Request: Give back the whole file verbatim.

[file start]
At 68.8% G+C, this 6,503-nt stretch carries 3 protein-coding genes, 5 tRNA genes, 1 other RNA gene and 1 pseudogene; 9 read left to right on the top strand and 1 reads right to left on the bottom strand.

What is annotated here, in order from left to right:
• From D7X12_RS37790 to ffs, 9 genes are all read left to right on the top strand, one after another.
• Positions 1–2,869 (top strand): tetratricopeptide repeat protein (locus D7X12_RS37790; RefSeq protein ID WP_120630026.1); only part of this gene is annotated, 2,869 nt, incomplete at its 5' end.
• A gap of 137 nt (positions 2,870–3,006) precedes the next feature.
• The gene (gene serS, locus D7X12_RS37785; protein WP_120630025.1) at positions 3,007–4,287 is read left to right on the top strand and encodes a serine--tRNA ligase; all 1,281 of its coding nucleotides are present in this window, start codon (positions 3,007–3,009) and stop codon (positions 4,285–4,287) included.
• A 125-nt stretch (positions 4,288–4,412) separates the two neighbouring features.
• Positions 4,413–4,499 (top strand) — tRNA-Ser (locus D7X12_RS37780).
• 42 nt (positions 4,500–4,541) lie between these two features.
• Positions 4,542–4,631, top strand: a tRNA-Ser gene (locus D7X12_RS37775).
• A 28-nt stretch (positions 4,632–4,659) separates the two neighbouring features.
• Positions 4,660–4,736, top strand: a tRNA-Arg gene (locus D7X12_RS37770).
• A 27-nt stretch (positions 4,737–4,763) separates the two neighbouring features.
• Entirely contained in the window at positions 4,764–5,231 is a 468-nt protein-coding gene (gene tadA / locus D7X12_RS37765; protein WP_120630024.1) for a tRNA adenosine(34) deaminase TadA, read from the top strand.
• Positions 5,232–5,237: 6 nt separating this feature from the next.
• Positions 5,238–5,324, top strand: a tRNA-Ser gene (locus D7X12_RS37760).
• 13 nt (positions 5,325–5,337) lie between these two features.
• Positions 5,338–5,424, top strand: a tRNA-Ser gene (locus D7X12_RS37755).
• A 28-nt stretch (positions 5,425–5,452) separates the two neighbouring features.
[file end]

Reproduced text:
At 68.8% G+C, this 6,503-nt stretch carries 3 protein-coding genes, 5 tRNA genes, 1 other RNA gene and 1 pseudogene; 9 read left to right on the top strand and 1 reads right to left on the bottom strand.

What is annotated here, in order from left to right:
• From D7X12_RS37790 to ffs, 9 genes are all read left to right on the top strand, one after another.
• Positions 1–2,869 (top strand): tetratricopeptide repeat protein (locus D7X12_RS37790; RefSeq protein ID WP_120630026.1); only part of this gene is annotated, 2,869 nt, incomplete at its 5' end.
• A gap of 137 nt (positions 2,870–3,006) precedes the next feature.
• The gene (gene serS, locus D7X12_RS37785; protein WP_120630025.1) at positions 3,007–4,287 is read left to right on the top strand and encodes a serine--tRNA ligase; all 1,281 of its coding nucleotides are present in this window, start codon (positions 3,007–3,009) and stop codon (positions 4,285–4,287) included.
• A 125-nt stretch (positions 4,288–4,412) separates the two neighbouring features.
• Positions 4,413–4,499 (top strand) — tRNA-Ser (locus D7X12_RS37780).
• 42 nt (positions 4,500–4,541) lie between these two features.
• Positions 4,542–4,631, top strand: a tRNA-Ser gene (locus D7X12_RS37775).
• A 28-nt stretch (positions 4,632–4,659) separates the two neighbouring features.
• Positions 4,660–4,736, top strand: a tRNA-Arg gene (locus D7X12_RS37770).
• A 27-nt stretch (positions 4,737–4,763) separates the two neighbouring features.
• Entirely contained in the window at positions 4,764–5,231 is a 468-nt protein-coding gene (gene tadA / locus D7X12_RS37765; protein WP_120630024.1) for a tRNA adenosine(34) deaminase TadA, read from the top strand.
• Positions 5,232–5,237: 6 nt separating this feature from the next.
• Positions 5,238–5,324, top strand: a tRNA-Ser gene (locus D7X12_RS37760).
• 13 nt (positions 5,325–5,337) lie between these two features.
• Positions 5,338–5,424, top strand: a tRNA-Ser gene (locus D7X12_RS37755).
• A 28-nt stretch (positions 5,425–5,452) separates the two neighbouring features.